Multibeam bathymetry map showing the distribution of coldwater Coral reefs off Angola. Locations of conductivity, temperature, and depth (CTD) casts, benthic lander deployments, and remotely operated vehicle (ROV) dives are indicated. Hebbeln et al. (2020).
Remotely operated vehicle video observations revealed the presence of Cold-water Coral Reefs dominated by Lophelia pertusa, which colonise the slopes and summits of up to 100 m high Coral mounds. While dispersed Cold-water Coral colonies were found in a depth range of 250–500 m, large aggregates of healthy colonies were restricted to 330-470 m water depth. The observation of over 50 cm high colonies clearly evidenced the continuous proliferation of Cold-water Coral off Angola for many years.
Thriving Cold-water Corals observed in the oxygen minimum zone off Angola. (a), (b) Lophelia pertusa reefs in the center of the oxygen minimum zone (350 m water depth). (c) Transported but alive Lophelia pertusa colony in the lower oxygen minimum zone (500 m depth). (d) Lophelia pertusa colony with many living polyps (439 m depth) (ROV images). Hebbeln et al. (2020).
The available oceanographic data revealed water temperatures of 6.8–14.2°C around the Cold-water Corals at depths of 250–500 m. The corresponding dissolved oxygen concentrations of 0.6-1.5 millilitres per litre of seawater are the lowest ever obtained from waters bathing flourishing Lophelia pertusa colonies.
To gain insight into the seasonal variability of dissolved oxygen concentrationsoff Angola, as the M122 data only represent an 8.5-day snapshot from January 2016, Hebbeln et al. included further 21 conductivity, temperature, and depth instrumentcasts obtained within the mapped area off Angola between 1995 and 2013. These data, spanning from March to September, almost completely correspond to the M122 data or reveal even lower dissolved oxygen concentrations. Interestingly, even in this hypoxic environment, most prolific Cold-water Coral Reefs are bound to the center of the Angolan oxygen minimum zone where lowest dissolved oxygen concentrations prevail, which coincide with enhanced water-column fluorescence pointing to an increased availability of relatively fresh organic matter.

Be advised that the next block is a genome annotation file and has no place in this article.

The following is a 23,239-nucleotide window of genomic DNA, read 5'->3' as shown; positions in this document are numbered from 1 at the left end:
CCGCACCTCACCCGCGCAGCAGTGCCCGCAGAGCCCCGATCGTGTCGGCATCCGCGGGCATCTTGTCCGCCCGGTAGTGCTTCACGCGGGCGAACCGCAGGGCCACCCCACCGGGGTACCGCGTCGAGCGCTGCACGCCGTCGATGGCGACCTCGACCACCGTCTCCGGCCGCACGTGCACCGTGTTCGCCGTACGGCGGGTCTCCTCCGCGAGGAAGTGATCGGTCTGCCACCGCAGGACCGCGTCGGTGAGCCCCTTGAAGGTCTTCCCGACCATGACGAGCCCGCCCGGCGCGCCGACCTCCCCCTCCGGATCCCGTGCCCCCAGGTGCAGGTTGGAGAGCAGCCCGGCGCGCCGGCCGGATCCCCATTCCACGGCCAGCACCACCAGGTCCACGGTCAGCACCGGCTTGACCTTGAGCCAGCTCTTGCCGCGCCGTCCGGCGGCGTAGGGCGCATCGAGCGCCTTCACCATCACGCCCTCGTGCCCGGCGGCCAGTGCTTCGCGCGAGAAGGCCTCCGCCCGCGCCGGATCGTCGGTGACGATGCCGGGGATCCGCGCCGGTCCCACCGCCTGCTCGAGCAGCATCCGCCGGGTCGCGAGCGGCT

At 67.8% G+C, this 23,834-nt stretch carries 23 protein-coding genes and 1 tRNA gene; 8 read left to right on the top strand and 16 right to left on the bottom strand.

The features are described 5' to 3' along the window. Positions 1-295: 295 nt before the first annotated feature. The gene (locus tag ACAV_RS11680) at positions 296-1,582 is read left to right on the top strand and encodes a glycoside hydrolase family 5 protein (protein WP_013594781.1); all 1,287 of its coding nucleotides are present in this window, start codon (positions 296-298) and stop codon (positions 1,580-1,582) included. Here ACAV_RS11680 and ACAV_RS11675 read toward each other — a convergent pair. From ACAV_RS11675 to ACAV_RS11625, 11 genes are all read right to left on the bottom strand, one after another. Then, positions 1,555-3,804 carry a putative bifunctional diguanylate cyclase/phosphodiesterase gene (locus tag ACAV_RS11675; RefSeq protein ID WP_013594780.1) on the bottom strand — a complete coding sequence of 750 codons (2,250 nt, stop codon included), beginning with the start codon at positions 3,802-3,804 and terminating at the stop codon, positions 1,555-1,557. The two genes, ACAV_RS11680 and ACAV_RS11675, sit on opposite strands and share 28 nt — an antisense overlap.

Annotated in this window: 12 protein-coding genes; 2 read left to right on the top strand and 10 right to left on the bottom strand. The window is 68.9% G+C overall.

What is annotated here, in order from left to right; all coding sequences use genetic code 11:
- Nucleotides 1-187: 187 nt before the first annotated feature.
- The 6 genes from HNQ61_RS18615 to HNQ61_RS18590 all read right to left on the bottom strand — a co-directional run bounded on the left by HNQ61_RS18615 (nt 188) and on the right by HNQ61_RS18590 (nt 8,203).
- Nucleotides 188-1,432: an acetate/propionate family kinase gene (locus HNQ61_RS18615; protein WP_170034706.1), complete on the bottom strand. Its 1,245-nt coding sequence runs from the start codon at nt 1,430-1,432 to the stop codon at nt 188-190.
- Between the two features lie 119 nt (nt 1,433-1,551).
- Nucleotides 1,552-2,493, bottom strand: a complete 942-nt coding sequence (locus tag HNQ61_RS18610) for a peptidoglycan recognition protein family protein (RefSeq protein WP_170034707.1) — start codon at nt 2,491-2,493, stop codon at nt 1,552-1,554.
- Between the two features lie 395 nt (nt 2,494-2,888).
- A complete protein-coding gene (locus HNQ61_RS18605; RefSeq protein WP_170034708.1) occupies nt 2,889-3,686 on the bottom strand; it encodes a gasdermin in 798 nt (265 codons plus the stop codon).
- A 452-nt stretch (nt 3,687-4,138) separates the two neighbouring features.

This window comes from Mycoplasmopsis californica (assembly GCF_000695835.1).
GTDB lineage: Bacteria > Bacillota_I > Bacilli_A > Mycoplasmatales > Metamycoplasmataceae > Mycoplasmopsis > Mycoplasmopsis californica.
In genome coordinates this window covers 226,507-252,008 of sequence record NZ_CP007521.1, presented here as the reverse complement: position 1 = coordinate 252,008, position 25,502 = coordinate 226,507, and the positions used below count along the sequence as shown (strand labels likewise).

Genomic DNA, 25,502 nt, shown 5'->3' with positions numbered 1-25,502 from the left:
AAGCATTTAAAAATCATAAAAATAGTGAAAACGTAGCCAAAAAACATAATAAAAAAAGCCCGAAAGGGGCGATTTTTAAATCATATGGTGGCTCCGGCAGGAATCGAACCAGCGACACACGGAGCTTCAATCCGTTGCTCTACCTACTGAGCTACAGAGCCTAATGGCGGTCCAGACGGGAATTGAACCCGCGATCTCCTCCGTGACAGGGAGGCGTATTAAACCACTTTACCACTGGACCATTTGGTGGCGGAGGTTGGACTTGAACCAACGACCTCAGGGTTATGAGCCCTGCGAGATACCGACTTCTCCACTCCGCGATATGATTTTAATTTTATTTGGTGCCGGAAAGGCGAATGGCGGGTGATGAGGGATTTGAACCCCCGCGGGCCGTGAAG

Based on field observations in the northwest and northeast Atlantic, the assumed lower limit of Lophelia pertusa’s oxygen tolerance ranges around 2-3.7 millilitres per litre of seawater. This has recently been challenged by very low dissolved oxygen concentrations of 1.1-1.4 millilitres per litre of seawater reported from Cold-water Coral sites off Mauritania, which, however, are associated with only sporadic occurrences of small Lophelia pertusa colonies. The new Angolan data documented for the first time Lophelia pertusa’s ability to develop thriving reefs even under dissolved oxygen concentrations of under 1 milligram per litre of seawater.
In addition, off Angola Lophelia pertusa lives at temperatures of up to 14.2° C, which are among the highest temperatures ever observed for this species. Thus, off Angola, the partly high temperatures could act as a second stressor since respiration rates of Lophelia pertusa increase with increasing temperature.
Stress induced by low dissolved oxygen concentrations and relatively high temperatures is energetically a challenge for the metabolism of most marine species, but can be compensated by the availability of large quantities of high-quality organic matter. The Angolan and Mauritanian margins belong to highly productive upwelling systems triggering extensive oxygen minimum zones. Also at many other Atlantic reef sites, Lophelia pertusa is most abundant at depth intervals with highest oxygen depletion, most likely linked to highest concentrations of suspended food particles in this layer, which also applies to Angola. Comparing ambient dissolved oxygen concentrations and temperature with site-specific net primary productivity, used as a food supply indicator, for several Atlantic Cold-water Coral sites, it appears plausible that the negative effects of hypoxia and high temperatures on Lophelia pertusa seemingly could be compensated by significantly enhanced food supply.